Drupella: The Tiny Scourge of the Reefs

by Alyssa Allchurch

Last week ATMEC’s first scientific output was published. The paper, published in the Journal of Molluscan Studies, details the mass egg deposition of the coral feeding gastropod, Drupella, in Mauritius. For people who are not avid marine snail experts that sentence possibly meant nothing but let me try and change that. To help explain why our paper was pretty cool and why you should care about it, let me give you some back story.

Drupella snails are small, less than 5 cm long, muricid snails who feed on living coral tissue, making them corallivores. Drupella naturally occur in low abundance on reefs (<1 per 10m2), however as anthropogenic threats have continuously changed our oceans, Drupella populations have skyrocketed. One of the first Drupella population outbreaks was recorded in Japan in 1982, with others since then being documented from the Red Sea, Kenya, Thailand, Hong Kong and Western Australia. They can consume coral tissue at a rate of 1.8 cm2/day per individual with coral cover reduced by 75% in some outbreak cases (Cumming, 2009). The cause of these population explosions is not fully understood but is assumed to be based on the impacts of decreased water quality and loss of natural predators through overfishing (Moyer et al., 1982). Stressed corals are also weak corals, meaning they don’t have the normal defensive capabilities to keep corallivores at bay, leading to a point of entry for Drupella. In modern times, corals are incredibly stressed due to a multitude of factors such as rising sea temperatures, ocean acidification, pollution and overfishing. All of these factors have led to the population outbreak conditions and resulting destruction of many reefs by Drupella snails (Scott et al., 2017a).

Our paper from Mauritius was just one more step forward in understanding more about Drupella and how to combat their population explosions. The paper recorded the highest density egg deposition in the world to date by Drupella snails. We found huge groups of egg bundles attached to the undersides of coral skeletons, with some equating to over a million embryos under one skeleton. Very little is known of the reproductive ecology and life history of Drupella. The first ever record of in-situ egg deposition by Drupella was recorded by Conservation Diver on a mushroom coral in Koh Tao Thailand (Scott et al., 2017b). Our work in Mauritius represents the first documentation of in-situ egg deposition in the western Indian Ocean. Our findings are also of importance to understand reproductive habits of Drupella. Finding egg capsules placed on dead Fungiid skeletons, dead Montipora coral pieces and even on a living Drupella individual provides remarkable insights into the ecology of Drupella spawning in reef environments. Drupella are mass spawners, with females producing between 1,244 and 159,000 embryos per spawning. The females deposit egg bundles in clusters on hard substrates, following this comes the pelagic larval stage, where larvae have been documented to drift up to 180km from their origin. Once settled, the Drupella individual takes 2.5-3.5 years to reach sexual maturity and have very long lifespans of between 25-45 years.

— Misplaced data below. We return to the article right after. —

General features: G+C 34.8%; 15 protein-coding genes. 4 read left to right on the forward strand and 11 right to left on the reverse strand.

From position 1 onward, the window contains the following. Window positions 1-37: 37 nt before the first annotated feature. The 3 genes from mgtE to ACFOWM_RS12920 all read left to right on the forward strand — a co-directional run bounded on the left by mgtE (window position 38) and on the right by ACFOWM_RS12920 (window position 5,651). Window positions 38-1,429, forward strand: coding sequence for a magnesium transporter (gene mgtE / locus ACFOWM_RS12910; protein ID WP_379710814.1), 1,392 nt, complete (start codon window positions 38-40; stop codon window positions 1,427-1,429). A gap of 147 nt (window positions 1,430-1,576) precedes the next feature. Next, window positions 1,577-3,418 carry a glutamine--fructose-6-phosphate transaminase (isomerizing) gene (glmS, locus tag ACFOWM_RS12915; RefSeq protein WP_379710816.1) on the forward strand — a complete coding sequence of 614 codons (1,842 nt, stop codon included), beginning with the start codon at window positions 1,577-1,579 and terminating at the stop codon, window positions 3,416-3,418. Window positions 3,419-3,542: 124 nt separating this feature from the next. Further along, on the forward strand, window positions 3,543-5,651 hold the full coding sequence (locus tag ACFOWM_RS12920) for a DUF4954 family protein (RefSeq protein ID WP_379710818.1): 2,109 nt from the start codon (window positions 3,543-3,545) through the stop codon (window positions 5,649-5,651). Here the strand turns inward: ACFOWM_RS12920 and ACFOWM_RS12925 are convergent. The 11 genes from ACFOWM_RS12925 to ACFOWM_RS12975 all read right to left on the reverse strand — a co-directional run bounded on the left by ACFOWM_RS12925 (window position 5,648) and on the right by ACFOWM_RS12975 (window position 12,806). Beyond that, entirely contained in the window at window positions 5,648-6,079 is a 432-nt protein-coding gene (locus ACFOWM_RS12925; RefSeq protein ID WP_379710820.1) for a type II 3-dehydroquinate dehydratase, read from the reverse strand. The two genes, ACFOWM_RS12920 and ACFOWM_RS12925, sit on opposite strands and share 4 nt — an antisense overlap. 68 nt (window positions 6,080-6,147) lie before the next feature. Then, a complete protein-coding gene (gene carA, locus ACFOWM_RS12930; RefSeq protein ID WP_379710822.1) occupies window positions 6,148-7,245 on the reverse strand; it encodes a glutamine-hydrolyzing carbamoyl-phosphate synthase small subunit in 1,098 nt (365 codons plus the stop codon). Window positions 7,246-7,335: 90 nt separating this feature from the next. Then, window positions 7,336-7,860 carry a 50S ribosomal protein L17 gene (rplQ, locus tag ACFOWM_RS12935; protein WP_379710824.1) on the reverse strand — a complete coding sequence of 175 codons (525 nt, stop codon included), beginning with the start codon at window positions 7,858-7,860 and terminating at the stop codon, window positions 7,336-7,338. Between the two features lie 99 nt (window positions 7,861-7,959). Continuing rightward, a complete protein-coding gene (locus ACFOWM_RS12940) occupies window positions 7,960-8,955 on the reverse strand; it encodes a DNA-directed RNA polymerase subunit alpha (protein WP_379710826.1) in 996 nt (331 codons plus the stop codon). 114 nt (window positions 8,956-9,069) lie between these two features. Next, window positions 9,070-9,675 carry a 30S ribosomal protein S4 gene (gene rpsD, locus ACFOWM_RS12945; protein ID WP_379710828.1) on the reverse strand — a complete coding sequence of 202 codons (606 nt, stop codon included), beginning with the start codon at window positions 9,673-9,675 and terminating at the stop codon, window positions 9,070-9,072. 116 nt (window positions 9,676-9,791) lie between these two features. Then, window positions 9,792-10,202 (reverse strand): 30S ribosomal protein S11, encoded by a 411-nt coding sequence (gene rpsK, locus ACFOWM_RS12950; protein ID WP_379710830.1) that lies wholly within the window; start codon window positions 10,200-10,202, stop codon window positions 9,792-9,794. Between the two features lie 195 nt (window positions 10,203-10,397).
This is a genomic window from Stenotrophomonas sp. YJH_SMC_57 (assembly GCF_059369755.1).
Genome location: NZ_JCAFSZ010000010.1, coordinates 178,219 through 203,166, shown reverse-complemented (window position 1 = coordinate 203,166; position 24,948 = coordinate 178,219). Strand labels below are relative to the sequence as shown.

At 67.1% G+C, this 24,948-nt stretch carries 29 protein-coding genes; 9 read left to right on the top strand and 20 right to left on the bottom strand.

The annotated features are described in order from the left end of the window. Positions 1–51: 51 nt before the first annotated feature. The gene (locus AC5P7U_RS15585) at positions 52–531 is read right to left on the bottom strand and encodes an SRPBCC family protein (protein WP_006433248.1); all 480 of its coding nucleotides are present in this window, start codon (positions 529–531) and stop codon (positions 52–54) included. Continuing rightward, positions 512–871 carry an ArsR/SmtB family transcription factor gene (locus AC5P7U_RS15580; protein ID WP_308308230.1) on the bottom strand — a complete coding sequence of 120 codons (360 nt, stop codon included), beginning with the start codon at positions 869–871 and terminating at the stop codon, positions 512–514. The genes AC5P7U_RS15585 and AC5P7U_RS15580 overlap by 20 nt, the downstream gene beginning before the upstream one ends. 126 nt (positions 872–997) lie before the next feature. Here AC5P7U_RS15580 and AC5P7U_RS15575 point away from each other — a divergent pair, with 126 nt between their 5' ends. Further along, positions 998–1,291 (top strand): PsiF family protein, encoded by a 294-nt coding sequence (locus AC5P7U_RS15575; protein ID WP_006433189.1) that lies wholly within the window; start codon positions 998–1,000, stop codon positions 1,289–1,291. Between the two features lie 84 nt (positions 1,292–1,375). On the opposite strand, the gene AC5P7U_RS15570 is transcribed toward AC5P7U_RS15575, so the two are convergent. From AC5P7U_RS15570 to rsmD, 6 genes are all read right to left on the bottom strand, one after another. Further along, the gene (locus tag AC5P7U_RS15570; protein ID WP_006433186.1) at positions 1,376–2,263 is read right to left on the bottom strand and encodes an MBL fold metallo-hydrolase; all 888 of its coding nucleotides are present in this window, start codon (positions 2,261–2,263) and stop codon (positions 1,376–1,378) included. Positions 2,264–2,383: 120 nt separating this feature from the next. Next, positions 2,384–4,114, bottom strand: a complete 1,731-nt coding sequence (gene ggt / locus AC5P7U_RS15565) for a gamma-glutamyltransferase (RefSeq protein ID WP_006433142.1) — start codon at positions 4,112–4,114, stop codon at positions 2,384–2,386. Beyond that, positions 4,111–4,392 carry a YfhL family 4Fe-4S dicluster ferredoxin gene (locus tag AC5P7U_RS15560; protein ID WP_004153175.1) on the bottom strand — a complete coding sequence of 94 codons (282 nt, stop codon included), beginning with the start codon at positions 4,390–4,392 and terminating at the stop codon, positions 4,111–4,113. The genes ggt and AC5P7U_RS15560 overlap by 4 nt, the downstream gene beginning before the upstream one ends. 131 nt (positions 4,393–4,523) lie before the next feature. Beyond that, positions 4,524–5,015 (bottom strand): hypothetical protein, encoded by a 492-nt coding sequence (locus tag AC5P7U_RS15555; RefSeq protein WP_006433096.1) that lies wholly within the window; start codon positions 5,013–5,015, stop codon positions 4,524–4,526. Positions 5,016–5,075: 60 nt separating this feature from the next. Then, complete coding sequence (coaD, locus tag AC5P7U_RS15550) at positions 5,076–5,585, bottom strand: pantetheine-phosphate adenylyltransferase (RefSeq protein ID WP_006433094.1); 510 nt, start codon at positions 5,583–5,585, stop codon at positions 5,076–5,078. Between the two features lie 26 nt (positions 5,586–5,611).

Little is known about coral species preferences for these egg bundles and our documentation adds more knowledge on their ecological impact. Mauritius reefs, unlike the reefs in Koh Tao, have a low occurrence of Fungiid corals. These findings, of egg deposition on Fungiids in Mauritius, suggest a preference for Fungiid corals as suitable substrate even in areas with low mushroom coral populations. An egg deposition of this size also suggests that Mauritian reefs are currently undergoing a Drupella population explosion. With these reefs already stressed from multiple years of bleaching, this threat must be closely monitored. Our paper helps other marine biologists and conservationists better understand these little invaders and gets us closer to being able to effectively combat population explosions. We at ATMEC are currently monitoring our island home, Koh Mun Nai, for Drupella populations and continuing research into their ecology. If you are interested in learning more about Drupella, our research, or would like a copy of our paper, feel free to contact us!

  • Cumming, R. L. 2009. Population outbreaks and large aggregations of Drupella on the Great Barrier Reef. Great Barrier Reef Marine Park Authority, Research Publication 96 26pp.
  • Moyer, J. T., Amerson, W. K., Ross, M. 1982. Massive destruction of scleractinian corals by the muricid gastropod Drupella in Japan and the Phillipines. The Nautilus 96 69-82.
  • Scott, C. M., Mehrotra, R., Hein, M. Y., Moerland, M. S., Hoeksema,B. W. 2017a. Population dynamics of corallivores (Drupella and Acanthaster) on coral reefs of Koh Tao, a diving destination in the Gulf of Thailand. Raffles Bulletin of Zoology 65 68-79.
  • Scott, C. M., Mehrotra, R., Hoeksema, B. W. 2017b. In-situ egg deposition by corallivorous snails on mushroom corals at Koh Tao (Gulf of Thailand). Journal of Molluscan Studies 83(3) 360-362.